One half mole (55.5 grams) of calcium chloride in a saturated aqueous solution is added to the reaction mixture containing the sodium salt of L-lysine. The calcium chloride is reacted with the sodium salt of L-lysine for 30 minutes at a temperature of 55-60 C. The calcium salt of L-lysine is formed as a precipitate which can be separated from the reaction mixture by either filtration or centrifugation.

The filtrate or precipitate is rinsed with water to reduce any residual sodium chloride that is present.

The recovered calcium salt of L-lysine is dehydrated by conventional methods.

EXAMPLE 2 Preparation of a Magnesium Salt of Lysine

The process described in Example 1 is carried out, except that one half mole (47.6 grams) of magnesium chloride is added in a saturated aqueous solution in place of calcium chloride. A precipitate of the magnesium salt is formed which is thereafter removed by conventional methods, such as filtration or centrifugation.

EXAMPLE 3

The reaction conditions of Example 1 are repeated, except that the starting material is the already-prepared methyl ester of L-lysine dihydrochloride. Water is therefore used as a solvent in place of methanol.

The reaction is carried out in a 5 liter round bottom flask surrounded by an ice water bath. The flask is equipped for agitation, addition, and condensation.

250 ml of water are added to the flask, followed by the one mole (233.1 grams) of methyl L-lysine dihydrochloride. The reaction mixture is stirred for 5 minutes to insure that any solute is dissolved.

Three moles (120 grams) of sodium hydroxide in a concentrated aqueous solution are added under agitation to neutralize the L-lysine dihydrochloride. The reaction is carried out for 30 minutes while the temperature is maintained at 65-70 C. to minimize any evaporation of methanol. Upon completion of the above reaction, the methyl ester of L-lysine is converted to the sodium salt of L-lysine. Enough water is added to fully dissolve any sodium chloride products not already solubilized in the reaction mixture.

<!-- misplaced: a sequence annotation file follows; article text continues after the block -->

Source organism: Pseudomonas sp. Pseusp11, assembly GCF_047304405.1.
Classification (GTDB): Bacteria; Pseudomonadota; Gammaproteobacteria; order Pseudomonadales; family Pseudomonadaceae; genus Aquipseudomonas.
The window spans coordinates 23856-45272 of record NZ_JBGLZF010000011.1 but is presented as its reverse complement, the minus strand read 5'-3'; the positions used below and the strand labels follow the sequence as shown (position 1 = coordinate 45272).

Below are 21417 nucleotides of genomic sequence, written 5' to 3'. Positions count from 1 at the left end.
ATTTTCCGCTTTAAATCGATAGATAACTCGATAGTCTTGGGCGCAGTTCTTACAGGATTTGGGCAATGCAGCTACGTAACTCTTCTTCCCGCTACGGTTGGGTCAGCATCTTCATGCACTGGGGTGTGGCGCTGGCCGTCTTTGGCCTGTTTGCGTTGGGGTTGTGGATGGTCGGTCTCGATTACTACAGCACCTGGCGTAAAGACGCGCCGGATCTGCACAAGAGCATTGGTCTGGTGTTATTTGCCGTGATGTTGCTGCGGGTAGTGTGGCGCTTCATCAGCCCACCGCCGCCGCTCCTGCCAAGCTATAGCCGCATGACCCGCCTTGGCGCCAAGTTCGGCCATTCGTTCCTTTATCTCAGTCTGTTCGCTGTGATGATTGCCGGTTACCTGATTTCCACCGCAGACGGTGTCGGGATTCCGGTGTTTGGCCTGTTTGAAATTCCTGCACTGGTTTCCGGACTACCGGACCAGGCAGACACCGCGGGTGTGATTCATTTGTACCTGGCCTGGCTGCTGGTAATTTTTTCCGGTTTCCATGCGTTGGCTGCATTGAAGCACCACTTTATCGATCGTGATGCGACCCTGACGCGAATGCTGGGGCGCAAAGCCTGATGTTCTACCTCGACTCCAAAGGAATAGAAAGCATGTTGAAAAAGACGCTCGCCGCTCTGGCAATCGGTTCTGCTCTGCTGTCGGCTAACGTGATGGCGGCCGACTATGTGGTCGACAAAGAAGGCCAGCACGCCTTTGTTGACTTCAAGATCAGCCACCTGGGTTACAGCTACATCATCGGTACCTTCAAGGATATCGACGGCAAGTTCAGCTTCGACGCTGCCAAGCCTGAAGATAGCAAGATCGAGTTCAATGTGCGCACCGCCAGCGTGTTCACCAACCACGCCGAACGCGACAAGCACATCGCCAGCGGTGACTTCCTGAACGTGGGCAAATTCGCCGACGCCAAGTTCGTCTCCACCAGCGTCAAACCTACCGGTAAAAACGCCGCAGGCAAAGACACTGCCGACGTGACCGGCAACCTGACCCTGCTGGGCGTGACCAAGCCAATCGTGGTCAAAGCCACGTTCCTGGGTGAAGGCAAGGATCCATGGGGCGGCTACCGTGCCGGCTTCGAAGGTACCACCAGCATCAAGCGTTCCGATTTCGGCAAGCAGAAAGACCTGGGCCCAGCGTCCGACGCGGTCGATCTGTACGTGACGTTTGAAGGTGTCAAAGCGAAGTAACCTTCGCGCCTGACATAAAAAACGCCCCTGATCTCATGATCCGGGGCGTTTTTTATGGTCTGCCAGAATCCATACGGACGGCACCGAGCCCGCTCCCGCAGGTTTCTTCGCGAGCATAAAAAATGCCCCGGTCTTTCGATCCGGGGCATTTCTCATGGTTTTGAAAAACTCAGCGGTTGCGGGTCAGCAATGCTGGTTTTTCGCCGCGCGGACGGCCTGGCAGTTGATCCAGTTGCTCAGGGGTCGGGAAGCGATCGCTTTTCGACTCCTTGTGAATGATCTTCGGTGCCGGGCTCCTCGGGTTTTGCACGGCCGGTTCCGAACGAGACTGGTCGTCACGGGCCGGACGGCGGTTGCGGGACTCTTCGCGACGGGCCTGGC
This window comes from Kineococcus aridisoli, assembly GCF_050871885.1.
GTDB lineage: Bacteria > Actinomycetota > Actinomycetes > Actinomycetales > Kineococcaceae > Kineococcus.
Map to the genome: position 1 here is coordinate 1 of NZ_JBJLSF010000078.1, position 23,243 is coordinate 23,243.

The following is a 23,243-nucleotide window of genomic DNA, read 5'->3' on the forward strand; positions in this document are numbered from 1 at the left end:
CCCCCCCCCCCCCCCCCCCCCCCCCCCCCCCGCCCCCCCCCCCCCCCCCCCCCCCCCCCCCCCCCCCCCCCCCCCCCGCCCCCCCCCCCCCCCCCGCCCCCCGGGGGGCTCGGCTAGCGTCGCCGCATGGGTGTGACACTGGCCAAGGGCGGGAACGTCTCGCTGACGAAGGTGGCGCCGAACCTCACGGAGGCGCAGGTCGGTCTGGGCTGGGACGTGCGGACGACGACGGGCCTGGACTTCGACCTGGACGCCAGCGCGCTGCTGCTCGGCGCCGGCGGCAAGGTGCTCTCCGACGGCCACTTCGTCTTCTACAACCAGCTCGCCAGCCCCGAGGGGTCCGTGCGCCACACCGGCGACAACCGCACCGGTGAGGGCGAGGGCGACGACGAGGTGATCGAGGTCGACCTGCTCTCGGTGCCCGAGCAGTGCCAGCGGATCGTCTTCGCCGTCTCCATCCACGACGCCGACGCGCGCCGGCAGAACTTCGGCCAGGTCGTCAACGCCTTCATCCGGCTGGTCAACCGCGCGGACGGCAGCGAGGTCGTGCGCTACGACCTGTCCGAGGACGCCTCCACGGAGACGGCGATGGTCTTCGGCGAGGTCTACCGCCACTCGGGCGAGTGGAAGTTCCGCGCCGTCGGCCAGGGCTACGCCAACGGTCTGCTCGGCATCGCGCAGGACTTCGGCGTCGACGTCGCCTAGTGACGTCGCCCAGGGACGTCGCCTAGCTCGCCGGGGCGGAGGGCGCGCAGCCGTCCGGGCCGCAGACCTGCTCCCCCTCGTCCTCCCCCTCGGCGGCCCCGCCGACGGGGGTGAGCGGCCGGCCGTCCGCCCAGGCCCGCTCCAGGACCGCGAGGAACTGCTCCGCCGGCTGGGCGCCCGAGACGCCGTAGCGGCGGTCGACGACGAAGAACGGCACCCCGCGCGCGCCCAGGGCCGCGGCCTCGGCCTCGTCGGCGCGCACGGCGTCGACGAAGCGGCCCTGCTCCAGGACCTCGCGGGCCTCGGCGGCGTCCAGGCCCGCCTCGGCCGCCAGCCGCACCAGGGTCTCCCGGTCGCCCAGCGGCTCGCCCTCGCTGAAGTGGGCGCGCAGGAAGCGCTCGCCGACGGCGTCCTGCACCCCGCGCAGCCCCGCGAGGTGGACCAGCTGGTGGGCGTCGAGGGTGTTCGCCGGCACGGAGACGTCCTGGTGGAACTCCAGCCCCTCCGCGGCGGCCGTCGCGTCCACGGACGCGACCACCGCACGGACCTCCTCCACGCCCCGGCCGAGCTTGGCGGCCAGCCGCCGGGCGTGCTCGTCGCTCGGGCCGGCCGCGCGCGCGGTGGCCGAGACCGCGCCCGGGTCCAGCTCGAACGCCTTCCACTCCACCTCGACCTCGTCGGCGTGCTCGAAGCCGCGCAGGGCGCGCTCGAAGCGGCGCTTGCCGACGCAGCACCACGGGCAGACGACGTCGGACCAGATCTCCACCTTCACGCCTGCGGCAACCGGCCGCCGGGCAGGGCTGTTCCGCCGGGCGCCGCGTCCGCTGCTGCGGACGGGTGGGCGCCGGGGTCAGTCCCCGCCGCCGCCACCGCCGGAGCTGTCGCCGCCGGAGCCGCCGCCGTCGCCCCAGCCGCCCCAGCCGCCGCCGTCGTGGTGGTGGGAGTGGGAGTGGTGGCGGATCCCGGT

The product from the above reaction is then reacted with calcium chloride or magnesium chloride, under the reaction conditions of Examples 1 and 2, respectively.

EXAMPLE 4 Preparation of Calcium or Magnesium Salts of Methionine

A similar process as used in Examples 1 and 2 is carried out, except that 2 moles (80 grams), rather than 3, of sodium hydroxide in a concentrated aqueous solution are used to neutralize the methyl ester of DL-methionine monohydrochloride and cause the formation of the water-soluble, DL-methionine sodium salt.

EXAMPLE 5 Preparation of Enriched Pasta

The water-insoluble calcium or magnesium salts of lysine prepared according to Examples 1 and 2, respectively, are mixed with semolina flour. This enriched flour is used as an ingredient in the preparation of a dough which is processed according to procedures known in the art to produce a pasta product.

Although the invention has been described in connection with certain preferred embodiments, it is not so limited. Alterations and variations within the spirit and scope of the claims will be apparent to those skilled in the art.

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Referenced by
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US5885610 *Mar 4, 1997Mar 23, 1999Zinpro CorporationA calcium or magnesium complexed salt of essential amino acids selected from lysin and methonine which include a coordinate bond between calcium or magnesium and amino group; useful dietary supplement but rumen stable for ruminants
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Classifications
U.S. Classification426/2, 562/570, 562/562, 562/560, 548/339.1, 562/575, 548/496, 562/443, 426/648, 426/807, 562/559, 426/549, 426/656
International ClassificationA23L1/305, C07C229/26, A23K1/175, A23K1/16, A23L1/304, C07C323/58
Cooperative ClassificationA23L1/3045, A23L1/3051, C07C323/58, A23K1/1753, A23K1/1634, Y10S426/807, C07C229/26
European ClassificationC07C323/58, C07C229/26, A23K1/16G1, A23L1/305A, A23L1/304C, A23K1/175D
Legal Events
DateCodeEventDescription
Jul 19, 2005FPExpired due to failure to pay maintenance fee
Effective date: 20050520
May 20, 2005LAPSLapse for failure to pay maintenance fees
Dec 8, 2004REMIMaintenance fee reminder mailed
Dec 12, 2000REMIMaintenance fee reminder mailed
Dec 11, 2000FPAYFee payment
Year of fee payment: 4
Dec 11, 2000SULPSurcharge for late payment